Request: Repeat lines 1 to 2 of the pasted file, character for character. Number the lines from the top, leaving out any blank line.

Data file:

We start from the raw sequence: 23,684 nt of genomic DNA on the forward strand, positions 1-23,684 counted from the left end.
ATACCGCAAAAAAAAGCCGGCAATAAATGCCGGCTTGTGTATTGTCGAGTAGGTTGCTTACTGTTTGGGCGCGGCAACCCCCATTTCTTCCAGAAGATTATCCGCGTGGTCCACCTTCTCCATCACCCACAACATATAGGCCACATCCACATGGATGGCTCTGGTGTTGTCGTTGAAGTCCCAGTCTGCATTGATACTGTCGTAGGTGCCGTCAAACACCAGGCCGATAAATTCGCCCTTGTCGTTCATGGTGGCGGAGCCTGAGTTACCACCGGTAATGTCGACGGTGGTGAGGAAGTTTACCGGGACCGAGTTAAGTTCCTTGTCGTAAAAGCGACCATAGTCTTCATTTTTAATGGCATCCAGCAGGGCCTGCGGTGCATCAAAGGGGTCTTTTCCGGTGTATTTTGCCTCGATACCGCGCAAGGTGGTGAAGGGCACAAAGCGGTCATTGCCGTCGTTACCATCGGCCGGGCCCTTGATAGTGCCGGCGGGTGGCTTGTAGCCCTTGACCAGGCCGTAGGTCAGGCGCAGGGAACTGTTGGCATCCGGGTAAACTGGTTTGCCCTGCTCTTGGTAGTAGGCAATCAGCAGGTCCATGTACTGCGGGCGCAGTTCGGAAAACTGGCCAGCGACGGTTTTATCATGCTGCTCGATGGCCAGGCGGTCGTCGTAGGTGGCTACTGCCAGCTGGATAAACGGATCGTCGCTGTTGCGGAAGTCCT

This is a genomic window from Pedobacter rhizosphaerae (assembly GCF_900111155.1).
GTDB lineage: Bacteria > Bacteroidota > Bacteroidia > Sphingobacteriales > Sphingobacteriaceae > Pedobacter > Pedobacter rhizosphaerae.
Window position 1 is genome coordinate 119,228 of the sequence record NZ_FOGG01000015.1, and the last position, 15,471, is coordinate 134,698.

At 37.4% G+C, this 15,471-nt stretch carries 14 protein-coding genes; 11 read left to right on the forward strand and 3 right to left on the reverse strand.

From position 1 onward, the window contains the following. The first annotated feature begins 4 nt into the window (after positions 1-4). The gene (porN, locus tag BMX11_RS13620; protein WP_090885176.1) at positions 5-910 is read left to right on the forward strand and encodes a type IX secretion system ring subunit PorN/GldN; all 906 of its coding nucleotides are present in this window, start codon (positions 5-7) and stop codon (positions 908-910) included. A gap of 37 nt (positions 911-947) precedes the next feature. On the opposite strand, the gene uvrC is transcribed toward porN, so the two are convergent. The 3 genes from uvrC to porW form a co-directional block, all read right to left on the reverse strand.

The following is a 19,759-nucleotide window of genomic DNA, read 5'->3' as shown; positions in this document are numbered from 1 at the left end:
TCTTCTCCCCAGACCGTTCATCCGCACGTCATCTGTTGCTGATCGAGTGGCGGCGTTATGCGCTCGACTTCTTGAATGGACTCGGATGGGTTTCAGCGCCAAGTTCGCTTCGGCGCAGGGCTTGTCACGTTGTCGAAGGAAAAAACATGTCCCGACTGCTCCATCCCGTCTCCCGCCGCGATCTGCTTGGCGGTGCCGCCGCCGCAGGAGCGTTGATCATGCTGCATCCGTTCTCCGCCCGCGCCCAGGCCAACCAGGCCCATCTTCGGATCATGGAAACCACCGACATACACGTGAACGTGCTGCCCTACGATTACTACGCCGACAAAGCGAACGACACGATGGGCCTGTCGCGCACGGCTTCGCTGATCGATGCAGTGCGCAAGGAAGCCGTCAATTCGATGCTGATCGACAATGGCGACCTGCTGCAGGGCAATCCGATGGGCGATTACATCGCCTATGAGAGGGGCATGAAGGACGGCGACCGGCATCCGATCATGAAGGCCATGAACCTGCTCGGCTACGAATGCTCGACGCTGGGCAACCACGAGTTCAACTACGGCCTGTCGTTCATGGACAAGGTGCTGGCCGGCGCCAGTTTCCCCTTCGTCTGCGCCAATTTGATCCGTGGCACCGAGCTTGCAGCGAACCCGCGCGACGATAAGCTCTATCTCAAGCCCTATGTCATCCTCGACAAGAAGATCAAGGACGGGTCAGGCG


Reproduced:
We start from the raw sequence: 23,684 nt of genomic DNA on the forward strand, positions 1-23,684 counted from the left end.
ATACCGCAAAAAAAAGCCGGCAATAAATGCCGGCTTGTGTATTGTCGAGTAGGTTGCTTACTGTTTGGGCGCGGCAACCCCCATTTCTTCCAGAAGATTATCCGCGTGGTCCACCTTCTCCATCACCCACAACATATAGGCCACATCCACATGGATGGCTCTGGTGTTGTCGTTGAAGTCCCAGTCTGCATTGATACTGTCGTAGGTGCCGTCAAACACCAGGCCGATAAATTCGCCCTTGTCGTTCATGGTGGCGGAGCCTGAGTTACCACCGGTAATGTCGACGGTGGTGAGGAAGTTTACCGGGACCGAGTTAAGTTCCTTGTCGTAAAAGCGACCATAGTCTTCATTTTTAATGGCATCCAGCAGGGCCTGCGGTGCATCAAAGGGGTCTTTTCCGGTGTATTTTGCCTCGATACCGCGCAAGGTGGTGAAGGGCACAAAGCGGTCATTGCCGTCGTTACCATCGGCCGGGCCCTTGATAGTGCCGGCGGGTGGCTTGTAGCCCTTGACCAGGCCGTAGGTCAGGCGCAGGGAACTGTTGGCATCCGGGTAAACTGGTTTGCCCTGCTCTTGGTAGTAGGCAATCAGCAGGTCCATGTACTGCGGGCGCAGTTCGGAAAACTGGCCAGCGACGGTTTTATCATGCTGCTCGATGGCCAGGCGGTCGTCGTAGGTGGCTACTGCCAGCTGGATAAACGGATCGTCGCTGTTGCGGAAGTCCT